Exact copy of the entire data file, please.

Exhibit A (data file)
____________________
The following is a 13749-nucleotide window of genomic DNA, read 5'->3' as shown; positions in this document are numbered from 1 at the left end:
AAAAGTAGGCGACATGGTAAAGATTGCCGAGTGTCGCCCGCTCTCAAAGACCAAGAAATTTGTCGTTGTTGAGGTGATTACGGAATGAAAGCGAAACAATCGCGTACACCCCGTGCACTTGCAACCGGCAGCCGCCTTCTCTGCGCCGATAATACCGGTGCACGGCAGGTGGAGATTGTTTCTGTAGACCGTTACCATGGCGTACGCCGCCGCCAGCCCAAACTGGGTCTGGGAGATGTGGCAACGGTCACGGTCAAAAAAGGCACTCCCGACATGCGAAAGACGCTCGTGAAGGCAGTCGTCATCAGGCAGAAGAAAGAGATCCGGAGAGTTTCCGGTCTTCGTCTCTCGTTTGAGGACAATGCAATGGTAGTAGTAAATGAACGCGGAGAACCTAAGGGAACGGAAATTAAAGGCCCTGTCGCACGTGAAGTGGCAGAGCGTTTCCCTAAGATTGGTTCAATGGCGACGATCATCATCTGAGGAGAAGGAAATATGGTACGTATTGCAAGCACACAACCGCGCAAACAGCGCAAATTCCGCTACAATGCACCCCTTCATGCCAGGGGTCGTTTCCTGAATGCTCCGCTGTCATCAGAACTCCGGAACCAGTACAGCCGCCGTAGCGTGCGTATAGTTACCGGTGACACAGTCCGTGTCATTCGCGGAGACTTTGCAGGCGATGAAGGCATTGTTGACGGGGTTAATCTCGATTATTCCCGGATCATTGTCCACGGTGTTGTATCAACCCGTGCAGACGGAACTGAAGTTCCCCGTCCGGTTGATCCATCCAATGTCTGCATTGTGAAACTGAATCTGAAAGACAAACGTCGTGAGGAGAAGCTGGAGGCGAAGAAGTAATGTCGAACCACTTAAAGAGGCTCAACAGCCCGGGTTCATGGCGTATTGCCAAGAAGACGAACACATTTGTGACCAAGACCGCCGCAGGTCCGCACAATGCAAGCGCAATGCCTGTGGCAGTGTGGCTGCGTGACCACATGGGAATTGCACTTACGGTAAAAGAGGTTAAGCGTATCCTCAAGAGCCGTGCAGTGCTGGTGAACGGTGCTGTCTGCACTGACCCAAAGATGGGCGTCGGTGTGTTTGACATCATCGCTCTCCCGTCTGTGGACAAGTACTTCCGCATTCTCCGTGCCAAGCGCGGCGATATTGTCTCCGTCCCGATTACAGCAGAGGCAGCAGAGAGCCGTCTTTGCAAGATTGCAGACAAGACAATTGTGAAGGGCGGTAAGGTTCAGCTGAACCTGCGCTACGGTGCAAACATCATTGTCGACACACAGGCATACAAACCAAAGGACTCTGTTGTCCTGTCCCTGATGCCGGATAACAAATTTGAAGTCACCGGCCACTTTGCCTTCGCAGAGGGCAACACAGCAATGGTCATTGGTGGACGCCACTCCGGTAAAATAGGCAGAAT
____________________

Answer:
The following is a 13749-nucleotide window of genomic DNA, read 5'->3' as shown; positions in this document are numbered from 1 at the left end:
AAAAGTAGGCGACATGGTAAAGATTGCCGAGTGTCGCCCGCTCTCAAAGACCAAGAAATTTGTCGTTGTTGAGGTGATTACGGAATGAAAGCGAAACAATCGCGTACACCCCGTGCACTTGCAACCGGCAGCCGCCTTCTCTGCGCCGATAATACCGGTGCACGGCAGGTGGAGATTGTTTCTGTAGACCGTTACCATGGCGTACGCCGCCGCCAGCCCAAACTGGGTCTGGGAGATGTGGCAACGGTCACGGTCAAAAAAGGCACTCCCGACATGCGAAAGACGCTCGTGAAGGCAGTCGTCATCAGGCAGAAGAAAGAGATCCGGAGAGTTTCCGGTCTTCGTCTCTCGTTTGAGGACAATGCAATGGTAGTAGTAAATGAACGCGGAGAACCTAAGGGAACGGAAATTAAAGGCCCTGTCGCACGTGAAGTGGCAGAGCGTTTCCCTAAGATTGGTTCAATGGCGACGATCATCATCTGAGGAGAAGGAAATATGGTACGTATTGCAAGCACACAACCGCGCAAACAGCGCAAATTCCGCTACAATGCACCCCTTCATGCCAGGGGTCGTTTCCTGAATGCTCCGCTGTCATCAGAACTCCGGAACCAGTACAGCCGCCGTAGCGTGCGTATAGTTACCGGTGACACAGTCCGTGTCATTCGCGGAGACTTTGCAGGCGATGAAGGCATTGTTGACGGGGTTAATCTCGATTATTCCCGGATCATTGTCCACGGTGTTGTATCAACCCGTGCAGACGGAACTGAAGTTCCCCGTCCGGTTGATCCATCCAATGTCTGCATTGTGAAACTGAATCTGAAAGACAAACGTCGTGAGGAGAAGCTGGAGGCGAAGAAGTAATGTCGAACCACTTAAAGAGGCTCAACAGCCCGGGTTCATGGCGTATTGCCAAGAAGACGAACACATTTGTGACCAAGACCGCCGCAGGTCCGCACAATGCAAGCGCAATGCCTGTGGCAGTGTGGCTGCGTGACCACATGGGAATTGCACTTACGGTAAAAGAGGTTAAGCGTATCCTCAAGAGCCGTGCAGTGCTGGTGAACGGTGCTGTCTGCACTGACCCAAAGATGGGCGTCGGTGTGTTTGACATCATCGCTCTCCCGTCTGTGGACAAGTACTTCCGCATTCTCCGTGCCAAGCGCGGCGATATTGTCTCCGTCCCGATTACAGCAGAGGCAGCAGAGAGCCGTCTTTGCAAGATTGCAGACAAGACAATTGTGAAGGGCGGTAAGGTTCAGCTGAACCTGCGCTACGGTGCAAACATCATTGTCGACACACAGGCATACAAACCAAAGGACTCTGTTGTCCTGTCCCTGATGCCGGATAACAAATTTGAAGTCACCGGCCACTTTGCCTTCGCAGAGGGCAACACAGCAATGGTCATTGGTGGACGCCACTCCGGTAAAATAGGCAGAAT